David described to us a few of the extreme examples of his group’s integral accounting initiatives, such as their work with the descendants of the horrific “Rape of Rabaul” (Papua New Guinea) where a population suffering from unspeakable pain (virtually the entire female population was raped during the war) underwent a regenerative transformation. The “regenerative process” of integral accounting has catalyzed over ten thousand self-organizing, self-empowering projects around the world over the past ten years – utilizing the previously unmanifested potential that exists all around us if we can only shift our mindset to one of abundance.  Note how similar this sounds to Yorman Nunez describing to us the work of the Bronx Cooperative Development Initiative (for more about this project see our Field Guide Incubator story):

We are often cited as the poorest urban county in the country, with all these negative statistics.  But if you look at our potential, what we could potentially be… It is easy once you change the framework you are using to look at these things.

– Yorman Nunez, MIT CoLab’s Just Urban Economics

Once again, a powerful affirmation of the regenerative idea, and most importantly for me, the realization that the reason this framing resonates so strongly with so many people when they come into contact with it, as it did when Bill Reed and Anthony Sblendorio introduced it to us at Capital Institute, is that it already is.  Regeneration is simply the description of the evolutionary process itself, never static, ever emergent.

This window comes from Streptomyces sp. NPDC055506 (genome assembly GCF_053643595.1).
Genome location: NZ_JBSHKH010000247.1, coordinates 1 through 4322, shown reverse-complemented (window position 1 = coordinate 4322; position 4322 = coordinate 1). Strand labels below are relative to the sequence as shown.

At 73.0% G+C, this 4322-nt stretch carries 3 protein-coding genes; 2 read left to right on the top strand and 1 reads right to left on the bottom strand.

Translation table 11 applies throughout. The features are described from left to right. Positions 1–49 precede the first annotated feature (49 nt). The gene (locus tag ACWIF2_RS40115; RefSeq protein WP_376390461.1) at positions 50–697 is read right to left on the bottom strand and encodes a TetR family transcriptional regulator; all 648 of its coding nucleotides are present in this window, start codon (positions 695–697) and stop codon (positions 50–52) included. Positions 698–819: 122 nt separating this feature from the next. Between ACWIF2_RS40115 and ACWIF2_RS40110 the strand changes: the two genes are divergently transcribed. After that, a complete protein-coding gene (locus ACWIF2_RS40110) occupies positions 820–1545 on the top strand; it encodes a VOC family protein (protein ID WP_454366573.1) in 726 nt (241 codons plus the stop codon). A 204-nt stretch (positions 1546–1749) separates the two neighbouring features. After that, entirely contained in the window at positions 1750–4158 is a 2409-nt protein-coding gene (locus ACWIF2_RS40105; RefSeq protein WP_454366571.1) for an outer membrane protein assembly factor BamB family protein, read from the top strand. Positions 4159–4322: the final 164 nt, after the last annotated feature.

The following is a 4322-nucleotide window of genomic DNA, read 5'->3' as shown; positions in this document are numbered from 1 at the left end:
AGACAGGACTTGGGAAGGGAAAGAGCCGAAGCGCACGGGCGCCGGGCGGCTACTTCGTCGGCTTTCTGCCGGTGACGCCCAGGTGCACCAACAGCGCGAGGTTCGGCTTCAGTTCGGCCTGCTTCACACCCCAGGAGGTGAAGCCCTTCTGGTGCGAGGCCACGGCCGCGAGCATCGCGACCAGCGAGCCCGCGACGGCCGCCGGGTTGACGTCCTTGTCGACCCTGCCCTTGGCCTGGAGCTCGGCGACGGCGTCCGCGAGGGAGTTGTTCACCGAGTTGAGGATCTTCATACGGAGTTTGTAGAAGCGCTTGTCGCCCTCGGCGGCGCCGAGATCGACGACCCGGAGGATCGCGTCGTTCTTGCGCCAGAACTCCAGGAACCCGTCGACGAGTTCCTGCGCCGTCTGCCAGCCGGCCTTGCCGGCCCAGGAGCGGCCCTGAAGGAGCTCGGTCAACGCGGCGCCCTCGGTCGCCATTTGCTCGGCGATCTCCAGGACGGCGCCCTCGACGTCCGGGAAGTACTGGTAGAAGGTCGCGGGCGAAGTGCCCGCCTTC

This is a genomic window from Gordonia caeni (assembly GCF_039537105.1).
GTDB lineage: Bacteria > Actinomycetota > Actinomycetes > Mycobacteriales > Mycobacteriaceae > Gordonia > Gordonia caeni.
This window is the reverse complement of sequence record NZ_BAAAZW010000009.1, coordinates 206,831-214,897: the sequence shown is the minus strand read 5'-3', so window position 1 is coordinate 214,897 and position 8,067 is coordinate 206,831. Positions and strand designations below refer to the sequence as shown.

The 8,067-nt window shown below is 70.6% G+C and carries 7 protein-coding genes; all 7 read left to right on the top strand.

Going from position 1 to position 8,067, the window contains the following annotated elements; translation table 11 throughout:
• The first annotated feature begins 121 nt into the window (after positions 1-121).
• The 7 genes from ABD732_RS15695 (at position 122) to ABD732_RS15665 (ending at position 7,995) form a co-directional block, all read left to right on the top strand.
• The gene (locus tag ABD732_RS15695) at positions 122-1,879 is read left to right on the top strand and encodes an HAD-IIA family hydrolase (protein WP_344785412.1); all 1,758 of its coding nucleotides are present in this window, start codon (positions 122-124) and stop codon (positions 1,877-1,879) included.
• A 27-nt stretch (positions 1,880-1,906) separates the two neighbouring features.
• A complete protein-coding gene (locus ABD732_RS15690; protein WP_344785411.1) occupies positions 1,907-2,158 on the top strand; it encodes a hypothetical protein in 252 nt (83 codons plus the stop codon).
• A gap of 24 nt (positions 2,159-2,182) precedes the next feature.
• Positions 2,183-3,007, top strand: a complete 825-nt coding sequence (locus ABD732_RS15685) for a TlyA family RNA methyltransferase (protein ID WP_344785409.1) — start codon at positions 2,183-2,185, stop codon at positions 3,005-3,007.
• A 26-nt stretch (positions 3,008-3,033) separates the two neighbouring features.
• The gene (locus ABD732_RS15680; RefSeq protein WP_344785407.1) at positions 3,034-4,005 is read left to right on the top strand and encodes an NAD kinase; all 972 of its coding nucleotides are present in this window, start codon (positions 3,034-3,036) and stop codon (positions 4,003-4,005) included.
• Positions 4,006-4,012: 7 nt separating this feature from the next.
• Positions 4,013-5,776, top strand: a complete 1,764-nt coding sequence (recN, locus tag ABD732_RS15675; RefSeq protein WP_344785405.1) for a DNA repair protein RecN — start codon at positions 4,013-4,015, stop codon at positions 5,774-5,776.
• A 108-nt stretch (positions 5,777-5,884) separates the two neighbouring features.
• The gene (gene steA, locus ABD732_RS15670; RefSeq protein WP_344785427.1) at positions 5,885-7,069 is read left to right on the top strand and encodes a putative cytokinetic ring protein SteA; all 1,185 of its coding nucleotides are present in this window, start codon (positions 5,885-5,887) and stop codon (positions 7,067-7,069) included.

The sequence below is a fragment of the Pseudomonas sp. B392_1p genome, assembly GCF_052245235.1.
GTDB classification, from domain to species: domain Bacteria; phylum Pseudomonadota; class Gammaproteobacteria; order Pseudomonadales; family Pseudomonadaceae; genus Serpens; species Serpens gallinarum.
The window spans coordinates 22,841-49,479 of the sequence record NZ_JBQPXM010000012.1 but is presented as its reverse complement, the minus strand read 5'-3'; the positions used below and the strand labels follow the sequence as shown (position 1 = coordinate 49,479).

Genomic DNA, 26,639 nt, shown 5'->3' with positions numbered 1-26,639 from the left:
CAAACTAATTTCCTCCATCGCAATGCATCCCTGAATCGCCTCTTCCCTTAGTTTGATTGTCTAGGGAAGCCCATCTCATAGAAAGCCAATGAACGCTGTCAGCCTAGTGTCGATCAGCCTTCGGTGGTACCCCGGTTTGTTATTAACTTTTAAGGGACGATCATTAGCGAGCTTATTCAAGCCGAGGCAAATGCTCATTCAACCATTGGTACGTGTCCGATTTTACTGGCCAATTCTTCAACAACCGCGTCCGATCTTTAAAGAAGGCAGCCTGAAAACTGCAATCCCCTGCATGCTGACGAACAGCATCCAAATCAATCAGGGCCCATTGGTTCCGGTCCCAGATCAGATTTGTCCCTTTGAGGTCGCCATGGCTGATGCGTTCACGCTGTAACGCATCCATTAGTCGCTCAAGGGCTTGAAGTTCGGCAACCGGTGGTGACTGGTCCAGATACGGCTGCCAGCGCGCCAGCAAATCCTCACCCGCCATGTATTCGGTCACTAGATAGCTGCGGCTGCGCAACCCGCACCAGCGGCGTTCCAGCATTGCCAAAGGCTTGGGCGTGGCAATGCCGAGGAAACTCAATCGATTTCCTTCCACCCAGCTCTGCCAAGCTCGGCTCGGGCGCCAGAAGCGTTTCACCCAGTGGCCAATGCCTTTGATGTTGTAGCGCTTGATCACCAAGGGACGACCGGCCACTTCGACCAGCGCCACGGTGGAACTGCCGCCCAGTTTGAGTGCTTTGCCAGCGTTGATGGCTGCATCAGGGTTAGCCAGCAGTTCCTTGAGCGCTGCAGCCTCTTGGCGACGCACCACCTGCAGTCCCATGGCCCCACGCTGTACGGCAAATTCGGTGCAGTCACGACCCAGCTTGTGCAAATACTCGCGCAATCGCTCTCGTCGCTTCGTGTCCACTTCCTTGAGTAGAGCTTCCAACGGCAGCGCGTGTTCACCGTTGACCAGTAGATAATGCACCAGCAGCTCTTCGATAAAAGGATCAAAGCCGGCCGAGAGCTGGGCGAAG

By naming it, and telling the story of the emergent regenerative economy made possible only with our growing collaborative community, we aim to accelerate its manifestation in the world.  By highlighting the positive and vital role finance must play in service of its emergence, we hope to support its scaling up.   Through this process, we have begun to see clearly a new and positive purpose of capital – dare we say the essence of capital – so desperately needed, right now.  And…

We shall not cease from exploration
And the end of all our exploring
Will be to arrive where we started
And know the place for the first time. 

[1] Not to be confused with the also important “integrated reporting” work in progress under the leadership of IIRC and SASB.